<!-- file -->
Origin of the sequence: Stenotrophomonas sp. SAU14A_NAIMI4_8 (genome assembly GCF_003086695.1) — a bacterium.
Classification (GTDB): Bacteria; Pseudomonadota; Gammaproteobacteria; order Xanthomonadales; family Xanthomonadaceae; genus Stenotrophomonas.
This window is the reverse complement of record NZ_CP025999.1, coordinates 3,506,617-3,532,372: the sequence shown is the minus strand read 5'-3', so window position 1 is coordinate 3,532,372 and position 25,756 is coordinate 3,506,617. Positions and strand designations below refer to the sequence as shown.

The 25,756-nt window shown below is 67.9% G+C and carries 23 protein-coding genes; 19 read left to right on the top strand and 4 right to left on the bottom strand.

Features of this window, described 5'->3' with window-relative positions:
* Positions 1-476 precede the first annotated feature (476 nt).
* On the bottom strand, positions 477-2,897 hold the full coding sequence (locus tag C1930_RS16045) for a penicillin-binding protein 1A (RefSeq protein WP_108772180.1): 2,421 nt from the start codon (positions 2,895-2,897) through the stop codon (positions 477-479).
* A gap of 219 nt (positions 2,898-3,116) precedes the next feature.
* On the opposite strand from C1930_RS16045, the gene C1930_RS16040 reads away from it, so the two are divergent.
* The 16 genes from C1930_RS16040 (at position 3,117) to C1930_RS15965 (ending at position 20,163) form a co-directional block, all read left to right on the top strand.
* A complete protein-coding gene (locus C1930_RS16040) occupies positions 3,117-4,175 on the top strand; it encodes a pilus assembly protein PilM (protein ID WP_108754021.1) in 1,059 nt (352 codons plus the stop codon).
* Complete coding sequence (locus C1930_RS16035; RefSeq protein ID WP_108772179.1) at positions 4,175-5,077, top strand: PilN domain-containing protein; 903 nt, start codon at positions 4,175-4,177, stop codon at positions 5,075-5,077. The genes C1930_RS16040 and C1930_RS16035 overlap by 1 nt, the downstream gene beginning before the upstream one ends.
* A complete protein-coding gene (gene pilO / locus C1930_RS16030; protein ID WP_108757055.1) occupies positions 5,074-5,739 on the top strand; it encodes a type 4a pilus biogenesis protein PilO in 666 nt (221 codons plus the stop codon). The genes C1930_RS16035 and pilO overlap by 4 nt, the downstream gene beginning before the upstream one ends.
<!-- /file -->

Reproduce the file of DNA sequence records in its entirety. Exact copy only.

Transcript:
Origin of the sequence: Stenotrophomonas sp. SAU14A_NAIMI4_8 (genome assembly GCF_003086695.1) — a bacterium.
Classification (GTDB): Bacteria; Pseudomonadota; Gammaproteobacteria; order Xanthomonadales; family Xanthomonadaceae; genus Stenotrophomonas.
This window is the reverse complement of record NZ_CP025999.1, coordinates 3,506,617-3,532,372: the sequence shown is the minus strand read 5'-3', so window position 1 is coordinate 3,532,372 and position 25,756 is coordinate 3,506,617. Positions and strand designations below refer to the sequence as shown.

The 25,756-nt window shown below is 67.9% G+C and carries 23 protein-coding genes; 19 read left to right on the top strand and 4 right to left on the bottom strand.

Features of this window, described 5'->3' with window-relative positions:
* Positions 1-476 precede the first annotated feature (476 nt).
* On the bottom strand, positions 477-2,897 hold the full coding sequence (locus tag C1930_RS16045) for a penicillin-binding protein 1A (RefSeq protein WP_108772180.1): 2,421 nt from the start codon (positions 2,895-2,897) through the stop codon (positions 477-479).
* A gap of 219 nt (positions 2,898-3,116) precedes the next feature.
* On the opposite strand from C1930_RS16045, the gene C1930_RS16040 reads away from it, so the two are divergent.
* The 16 genes from C1930_RS16040 (at position 3,117) to C1930_RS15965 (ending at position 20,163) form a co-directional block, all read left to right on the top strand.
* A complete protein-coding gene (locus C1930_RS16040) occupies positions 3,117-4,175 on the top strand; it encodes a pilus assembly protein PilM (protein ID WP_108754021.1) in 1,059 nt (352 codons plus the stop codon).
* Complete coding sequence (locus C1930_RS16035; RefSeq protein ID WP_108772179.1) at positions 4,175-5,077, top strand: PilN domain-containing protein; 903 nt, start codon at positions 4,175-4,177, stop codon at positions 5,075-5,077. The genes C1930_RS16040 and C1930_RS16035 overlap by 1 nt, the downstream gene beginning before the upstream one ends.
* A complete protein-coding gene (gene pilO / locus C1930_RS16030; protein ID WP_108757055.1) occupies positions 5,074-5,739 on the top strand; it encodes a type 4a pilus biogenesis protein PilO in 666 nt (221 codons plus the stop codon). The genes C1930_RS16035 and pilO overlap by 4 nt, the downstream gene beginning before the upstream one ends.